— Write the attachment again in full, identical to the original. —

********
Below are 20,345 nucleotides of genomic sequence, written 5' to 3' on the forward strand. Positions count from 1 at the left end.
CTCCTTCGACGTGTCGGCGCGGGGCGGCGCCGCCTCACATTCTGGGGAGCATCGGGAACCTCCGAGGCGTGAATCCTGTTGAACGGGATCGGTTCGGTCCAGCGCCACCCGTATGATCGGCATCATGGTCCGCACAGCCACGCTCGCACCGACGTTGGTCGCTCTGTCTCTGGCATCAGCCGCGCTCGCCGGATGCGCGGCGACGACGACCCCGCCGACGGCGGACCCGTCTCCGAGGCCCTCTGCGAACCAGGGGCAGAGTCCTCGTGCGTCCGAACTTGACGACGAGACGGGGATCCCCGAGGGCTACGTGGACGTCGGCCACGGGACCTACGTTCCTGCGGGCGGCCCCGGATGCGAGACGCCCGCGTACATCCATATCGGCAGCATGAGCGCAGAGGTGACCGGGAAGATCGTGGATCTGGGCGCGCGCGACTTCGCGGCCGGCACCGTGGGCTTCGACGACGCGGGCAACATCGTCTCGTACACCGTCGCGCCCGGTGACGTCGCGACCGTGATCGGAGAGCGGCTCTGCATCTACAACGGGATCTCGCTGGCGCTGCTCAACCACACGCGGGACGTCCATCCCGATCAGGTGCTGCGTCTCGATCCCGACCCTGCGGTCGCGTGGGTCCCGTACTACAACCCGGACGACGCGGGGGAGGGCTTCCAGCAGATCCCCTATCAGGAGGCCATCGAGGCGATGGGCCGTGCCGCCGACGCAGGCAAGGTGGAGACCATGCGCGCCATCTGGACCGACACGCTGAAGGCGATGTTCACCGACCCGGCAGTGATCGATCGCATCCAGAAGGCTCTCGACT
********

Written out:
Below are 20,345 nucleotides of genomic sequence, written 5' to 3' on the forward strand. Positions count from 1 at the left end.
CTCCTTCGACGTGTCGGCGCGGGGCGGCGCCGCCTCACATTCTGGGGAGCATCGGGAACCTCCGAGGCGTGAATCCTGTTGAACGGGATCGGTTCGGTCCAGCGCCACCCGTATGATCGGCATCATGGTCCGCACAGCCACGCTCGCACCGACGTTGGTCGCTCTGTCTCTGGCATCAGCCGCGCTCGCCGGATGCGCGGCGACGACGACCCCGCCGACGGCGGACCCGTCTCCGAGGCCCTCTGCGAACCAGGGGCAGAGTCCTCGTGCGTCCGAACTTGACGACGAGACGGGGATCCCCGAGGGCTACGTGGACGTCGGCCACGGGACCTACGTTCCTGCGGGCGGCCCCGGATGCGAGACGCCCGCGTACATCCATATCGGCAGCATGAGCGCAGAGGTGACCGGGAAGATCGTGGATCTGGGCGCGCGCGACTTCGCGGCCGGCACCGTGGGCTTCGACGACGCGGGCAACATCGTCTCGTACACCGTCGCGCCCGGTGACGTCGCGACCGTGATCGGAGAGCGGCTCTGCATCTACAACGGGATCTCGCTGGCGCTGCTCAACCACACGCGGGACGTCCATCCCGATCAGGTGCTGCGTCTCGATCCCGACCCTGCGGTCGCGTGGGTCCCGTACTACAACCCGGACGACGCGGGGGAGGGCTTCCAGCAGATCCCCTATCAGGAGGCCATCGAGGCGATGGGCCGTGCCGCCGACGCAGGCAAGGTGGAGACCATGCGCGCCATCTGGACCGACACGCTGAAGGCGATGTTCACCGACCCGGCAGTGATCGATCGCATCCAGAAGGCTCTCGACT